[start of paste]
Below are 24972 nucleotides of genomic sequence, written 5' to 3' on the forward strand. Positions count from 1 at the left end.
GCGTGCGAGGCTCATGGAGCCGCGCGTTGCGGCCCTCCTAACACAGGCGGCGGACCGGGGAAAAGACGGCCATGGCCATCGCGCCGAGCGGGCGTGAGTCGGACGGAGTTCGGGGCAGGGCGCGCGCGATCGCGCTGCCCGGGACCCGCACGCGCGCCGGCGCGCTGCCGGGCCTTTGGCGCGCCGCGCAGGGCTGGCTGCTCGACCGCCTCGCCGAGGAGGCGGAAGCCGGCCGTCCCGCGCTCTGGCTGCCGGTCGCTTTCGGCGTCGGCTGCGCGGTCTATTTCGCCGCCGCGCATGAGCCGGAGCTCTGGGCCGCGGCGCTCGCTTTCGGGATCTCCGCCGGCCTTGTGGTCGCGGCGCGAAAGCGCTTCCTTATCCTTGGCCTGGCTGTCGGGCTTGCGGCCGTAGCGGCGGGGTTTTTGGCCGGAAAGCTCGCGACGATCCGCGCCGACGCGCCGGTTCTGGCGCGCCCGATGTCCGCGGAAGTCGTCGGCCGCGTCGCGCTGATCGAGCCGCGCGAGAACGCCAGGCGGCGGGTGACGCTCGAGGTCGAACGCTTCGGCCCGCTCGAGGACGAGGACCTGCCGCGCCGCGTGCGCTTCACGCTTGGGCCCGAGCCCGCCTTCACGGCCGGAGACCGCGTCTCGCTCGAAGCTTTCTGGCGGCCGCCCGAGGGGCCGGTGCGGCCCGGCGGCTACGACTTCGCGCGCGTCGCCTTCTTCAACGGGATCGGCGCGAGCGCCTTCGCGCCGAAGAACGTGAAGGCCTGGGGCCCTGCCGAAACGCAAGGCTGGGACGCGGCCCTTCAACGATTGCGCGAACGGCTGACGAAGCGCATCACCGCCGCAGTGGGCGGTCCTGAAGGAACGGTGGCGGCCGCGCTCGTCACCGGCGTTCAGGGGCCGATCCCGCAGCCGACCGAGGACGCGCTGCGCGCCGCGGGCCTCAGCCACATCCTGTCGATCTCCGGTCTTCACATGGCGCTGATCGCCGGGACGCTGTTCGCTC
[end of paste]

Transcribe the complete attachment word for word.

Below are 24972 nucleotides of genomic sequence, written 5' to 3' on the forward strand. Positions count from 1 at the left end.
GCGTGCGAGGCTCATGGAGCCGCGCGTTGCGGCCCTCCTAACACAGGCGGCGGACCGGGGAAAAGACGGCCATGGCCATCGCGCCGAGCGGGCGTGAGTCGGACGGAGTTCGGGGCAGGGCGCGCGCGATCGCGCTGCCCGGGACCCGCACGCGCGCCGGCGCGCTGCCGGGCCTTTGGCGCGCCGCGCAGGGCTGGCTGCTCGACCGCCTCGCCGAGGAGGCGGAAGCCGGCCGTCCCGCGCTCTGGCTGCCGGTCGCTTTCGGCGTCGGCTGCGCGGTCTATTTCGCCGCCGCGCATGAGCCGGAGCTCTGGGCCGCGGCGCTCGCTTTCGGGATCTCCGCCGGCCTTGTGGTCGCGGCGCGAAAGCGCTTCCTTATCCTTGGCCTGGCTGTCGGGCTTGCGGCCGTAGCGGCGGGGTTTTTGGCCGGAAAGCTCGCGACGATCCGCGCCGACGCGCCGGTTCTGGCGCGCCCGATGTCCGCGGAAGTCGTCGGCCGCGTCGCGCTGATCGAGCCGCGCGAGAACGCCAGGCGGCGGGTGACGCTCGAGGTCGAACGCTTCGGCCCGCTCGAGGACGAGGACCTGCCGCGCCGCGTGCGCTTCACGCTTGGGCCCGAGCCCGCCTTCACGGCCGGAGACCGCGTCTCGCTCGAAGCTTTCTGGCGGCCGCCCGAGGGGCCGGTGCGGCCCGGCGGCTACGACTTCGCGCGCGTCGCCTTCTTCAACGGGATCGGCGCGAGCGCCTTCGCGCCGAAGAACGTGAAGGCCTGGGGCCCTGCCGAAACGCAAGGCTGGGACGCGGCCCTTCAACGATTGCGCGAACGGCTGACGAAGCGCATCACCGCCGCAGTGGGCGGTCCTGAAGGAACGGTGGCGGCCGCGCTCGTCACCGGCGTTCAGGGGCCGATCCCGCAGCCGACCGAGGACGCGCTGCGCGCCGCGGGCCTCAGCCACATCCTGTCGATCTCCGGTCTTCACATGGCGCTGATCGCCGGGACGCTGTTCGCTC